Always have a box of coloured pens, pencils and paper in a common room. Don’t hide it away, keep it visible and encourage drawing, writing, doodling, hangman, word puzzles, paper planes… the list is endless. Explore various creative activities like painting t-shirts, tie dying, potato printing, making candles or yummy chocolate moulds. Music is important, in whatever form, be sure to add it to your environment. If you once played an instrument before you became a parent, reconnect with it again. It will inspire your children. Introduce them to instruments that appeal to them and find a great music teacher. Share music tastes with each other, and be sure not to judge each other’s choice. Keep it open and experimental. Explore artistic avenues that you notice in your family. Fashion, beauty, clothes, hair choices, music… interests in poetry, creative writing, crazy make up, wild music, gothic teenager appearance… and allow the opening into these places. Take them to fashion shows, art galleries, independent movies, the ballet, and concerts. The list is endless. Keep your eyes open and watch for signs of interests and guide your family to follow the scent, to explore the unknown and to embrace creative change. This will help you to connect, making moments that last forever. In doing so, these moments will reduce and dissolve pockets of stress that can linger and hide in places unseen. Be a family that creates, and in doing so, be a family that chooses life, colourful, vibrant and real. Go create.

om family


DIGITAL DETOX Understanding and dealing with the effects of digital media on your child’s brain. By Bryony Duckitt


aising a balanced child in the digital age is not for the faint-hearted. News of the world over breakfast, hundreds of new online apps every day, online games, social media, TV, animated billboards, more, more, more. Youngsters today are facing a world quite unlike anything we have seen before. On the surface, this new world seems dazzling – bigger, better and packed full of more knowledge than ever before. Surely this is progress? Knowledge is power after all and a child of the digital age must be far superior to his internet-bereft counterpart of yesteryear. But is there a downside to the ever-present backlit glow on our children’s faces? There can be no doubt that the internet sparked a digital revolution that changed the world. It has changed the way in which we communicate and interact with our surroundings and fellow human beings. Every aspect of life has been affected – from politics, business and education to socialising and entertainment. Digital media has offered the world countless positive opportunities: global boundaries have been shattered in terms of commerce, online education has opened valuable doors and people can stay connected with the click of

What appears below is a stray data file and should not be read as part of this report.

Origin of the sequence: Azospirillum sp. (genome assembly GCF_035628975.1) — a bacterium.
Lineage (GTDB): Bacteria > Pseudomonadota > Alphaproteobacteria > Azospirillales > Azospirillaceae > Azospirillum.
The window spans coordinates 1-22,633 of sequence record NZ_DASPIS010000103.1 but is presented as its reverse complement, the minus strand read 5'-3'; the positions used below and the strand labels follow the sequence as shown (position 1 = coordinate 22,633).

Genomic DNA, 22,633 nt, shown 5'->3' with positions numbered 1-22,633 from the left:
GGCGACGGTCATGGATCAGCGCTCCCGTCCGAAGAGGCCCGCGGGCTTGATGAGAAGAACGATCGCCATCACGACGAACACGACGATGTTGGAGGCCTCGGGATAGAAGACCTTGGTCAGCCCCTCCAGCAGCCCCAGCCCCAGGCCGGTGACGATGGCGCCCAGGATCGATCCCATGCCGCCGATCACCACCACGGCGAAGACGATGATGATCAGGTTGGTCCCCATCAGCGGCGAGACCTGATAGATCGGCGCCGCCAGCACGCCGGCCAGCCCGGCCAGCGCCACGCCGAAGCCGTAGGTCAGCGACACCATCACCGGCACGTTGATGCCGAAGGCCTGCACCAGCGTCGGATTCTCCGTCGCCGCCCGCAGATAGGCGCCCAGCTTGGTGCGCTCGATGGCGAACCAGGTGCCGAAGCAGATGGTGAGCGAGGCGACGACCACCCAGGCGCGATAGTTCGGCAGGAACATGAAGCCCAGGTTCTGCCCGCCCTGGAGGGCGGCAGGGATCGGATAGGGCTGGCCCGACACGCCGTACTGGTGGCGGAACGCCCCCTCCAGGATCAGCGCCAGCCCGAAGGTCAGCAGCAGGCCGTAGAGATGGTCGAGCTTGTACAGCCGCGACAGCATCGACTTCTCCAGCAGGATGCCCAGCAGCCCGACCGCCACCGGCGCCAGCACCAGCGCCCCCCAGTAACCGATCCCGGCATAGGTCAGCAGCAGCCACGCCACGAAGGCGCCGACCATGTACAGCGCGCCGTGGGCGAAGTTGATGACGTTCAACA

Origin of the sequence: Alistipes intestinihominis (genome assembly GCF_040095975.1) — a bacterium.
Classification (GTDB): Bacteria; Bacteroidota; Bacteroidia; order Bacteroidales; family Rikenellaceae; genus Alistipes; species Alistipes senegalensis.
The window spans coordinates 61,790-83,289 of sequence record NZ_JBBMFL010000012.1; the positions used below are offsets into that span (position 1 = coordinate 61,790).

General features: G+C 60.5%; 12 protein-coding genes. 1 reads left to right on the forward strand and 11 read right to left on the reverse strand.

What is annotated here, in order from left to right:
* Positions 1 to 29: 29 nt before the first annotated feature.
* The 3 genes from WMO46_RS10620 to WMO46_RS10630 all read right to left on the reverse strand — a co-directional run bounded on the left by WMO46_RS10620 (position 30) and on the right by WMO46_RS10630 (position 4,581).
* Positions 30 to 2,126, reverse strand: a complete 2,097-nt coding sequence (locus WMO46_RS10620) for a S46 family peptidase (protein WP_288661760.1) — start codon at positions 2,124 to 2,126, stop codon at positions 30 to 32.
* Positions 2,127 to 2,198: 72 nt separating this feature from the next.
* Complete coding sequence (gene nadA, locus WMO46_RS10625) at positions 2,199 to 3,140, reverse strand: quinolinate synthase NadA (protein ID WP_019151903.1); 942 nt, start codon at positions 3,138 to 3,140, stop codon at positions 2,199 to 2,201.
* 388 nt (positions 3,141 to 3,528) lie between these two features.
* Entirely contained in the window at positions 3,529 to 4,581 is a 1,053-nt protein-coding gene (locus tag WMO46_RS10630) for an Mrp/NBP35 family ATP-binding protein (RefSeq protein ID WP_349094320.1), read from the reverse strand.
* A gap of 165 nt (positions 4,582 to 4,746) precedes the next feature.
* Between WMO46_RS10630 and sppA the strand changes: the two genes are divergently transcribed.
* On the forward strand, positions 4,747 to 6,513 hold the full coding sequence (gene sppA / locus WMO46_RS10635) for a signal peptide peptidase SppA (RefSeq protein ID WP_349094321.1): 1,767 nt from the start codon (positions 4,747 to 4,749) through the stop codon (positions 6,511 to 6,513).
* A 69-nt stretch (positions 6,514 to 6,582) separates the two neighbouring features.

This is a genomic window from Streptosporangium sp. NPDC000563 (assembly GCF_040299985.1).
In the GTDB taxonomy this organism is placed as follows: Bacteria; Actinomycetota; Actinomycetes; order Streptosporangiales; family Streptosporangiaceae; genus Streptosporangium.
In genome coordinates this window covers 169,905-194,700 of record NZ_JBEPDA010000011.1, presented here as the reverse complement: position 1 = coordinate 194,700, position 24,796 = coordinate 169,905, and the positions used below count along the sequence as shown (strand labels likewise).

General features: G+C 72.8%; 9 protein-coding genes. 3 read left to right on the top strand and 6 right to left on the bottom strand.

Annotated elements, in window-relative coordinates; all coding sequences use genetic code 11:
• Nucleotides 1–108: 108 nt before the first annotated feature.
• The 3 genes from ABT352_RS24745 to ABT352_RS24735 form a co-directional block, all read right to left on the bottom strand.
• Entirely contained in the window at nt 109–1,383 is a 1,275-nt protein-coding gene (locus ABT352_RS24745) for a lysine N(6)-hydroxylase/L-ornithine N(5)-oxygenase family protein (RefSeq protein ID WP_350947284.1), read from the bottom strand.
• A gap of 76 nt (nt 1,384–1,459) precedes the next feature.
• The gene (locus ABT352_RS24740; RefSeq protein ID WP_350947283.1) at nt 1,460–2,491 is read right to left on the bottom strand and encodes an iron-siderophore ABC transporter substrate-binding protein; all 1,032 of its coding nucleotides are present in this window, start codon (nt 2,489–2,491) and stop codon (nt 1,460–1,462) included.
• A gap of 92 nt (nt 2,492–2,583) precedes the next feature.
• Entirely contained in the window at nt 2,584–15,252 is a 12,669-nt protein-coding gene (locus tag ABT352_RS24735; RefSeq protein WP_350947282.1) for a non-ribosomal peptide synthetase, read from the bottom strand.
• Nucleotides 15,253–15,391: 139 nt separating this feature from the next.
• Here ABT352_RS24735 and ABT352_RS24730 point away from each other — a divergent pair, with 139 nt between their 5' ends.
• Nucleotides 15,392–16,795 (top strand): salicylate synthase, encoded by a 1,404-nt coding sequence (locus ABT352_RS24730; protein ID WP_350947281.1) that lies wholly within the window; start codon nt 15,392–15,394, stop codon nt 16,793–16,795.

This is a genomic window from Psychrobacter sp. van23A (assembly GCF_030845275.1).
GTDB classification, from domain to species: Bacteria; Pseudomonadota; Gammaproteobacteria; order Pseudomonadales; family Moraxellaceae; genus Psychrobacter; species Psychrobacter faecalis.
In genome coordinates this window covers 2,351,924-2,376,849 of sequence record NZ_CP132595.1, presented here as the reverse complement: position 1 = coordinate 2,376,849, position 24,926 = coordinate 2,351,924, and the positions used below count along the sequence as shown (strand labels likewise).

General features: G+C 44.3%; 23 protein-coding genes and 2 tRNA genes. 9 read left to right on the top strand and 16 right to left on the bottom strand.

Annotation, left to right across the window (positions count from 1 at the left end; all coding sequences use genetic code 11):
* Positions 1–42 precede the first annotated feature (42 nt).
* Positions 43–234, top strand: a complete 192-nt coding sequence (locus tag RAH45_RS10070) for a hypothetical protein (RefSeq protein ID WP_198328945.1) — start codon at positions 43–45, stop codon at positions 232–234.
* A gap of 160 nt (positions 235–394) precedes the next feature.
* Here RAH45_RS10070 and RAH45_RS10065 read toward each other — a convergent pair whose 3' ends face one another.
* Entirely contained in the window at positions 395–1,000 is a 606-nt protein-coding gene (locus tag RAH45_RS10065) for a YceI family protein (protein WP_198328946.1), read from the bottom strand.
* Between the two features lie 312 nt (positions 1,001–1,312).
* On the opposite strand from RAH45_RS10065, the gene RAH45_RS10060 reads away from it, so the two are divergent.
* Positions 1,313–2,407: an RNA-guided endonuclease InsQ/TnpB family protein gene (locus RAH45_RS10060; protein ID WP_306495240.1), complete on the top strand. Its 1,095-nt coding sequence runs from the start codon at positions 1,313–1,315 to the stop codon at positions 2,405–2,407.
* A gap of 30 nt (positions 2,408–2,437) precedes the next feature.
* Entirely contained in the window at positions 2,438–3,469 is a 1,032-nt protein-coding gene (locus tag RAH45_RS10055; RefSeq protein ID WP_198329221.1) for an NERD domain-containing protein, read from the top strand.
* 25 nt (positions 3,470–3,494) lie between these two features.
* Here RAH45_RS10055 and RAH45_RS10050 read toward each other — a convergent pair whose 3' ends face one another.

a button, no matter how many miles apart they are. But the many benefits of this new age are countered by risks that should be taken seriously, but are often ignored.


The most disturbing of these risks is that the constant onslaught of digital media is affecting the mental development of our children. Digital media is slowly creating a generation of tech-addicts. A child’s development is multi-faceted. The development of the whole child involves personal, social and emotional development; communication skills; problem solving ability as well as physical and creative development. Research has shown that children as young as eight are spending up to eight hours a day glued to a glowing screen. Many of today’s toddlers can navigate their way around an iPad before they can talk. The world offered up by smart phones and tablets provides hyper-stimulation and a spike in feel-good neurotransmitters scarily similar to the effects of cocaine and heroin. The thought of exposing a child to such drugs is unthinkable and yet many people give no thought to what the many hours of screen time may be doing to their children’s development. This digital

addiction is on the rise globally – more and more children are suffering from depression, anxiety and aggression as a direct result of becoming disconnected from the real world. Imaginative play, face-to-face socialising and real life experiences are giving way to digital isolation and cognitive impairment. That said it is naive to think that removing technology from children’s lives is possible in today’s digitally-driven world of instant gratification. Technology in the modern world undoubtedly offers many benefits. And of course we are only human – every mum, dad, guardian, carer and sibling-in-charge has been grateful for technology at some time – for a few simple moments of peace (or something as mundane and necessary as making dinner, finishing a work project, making an important call, washing up...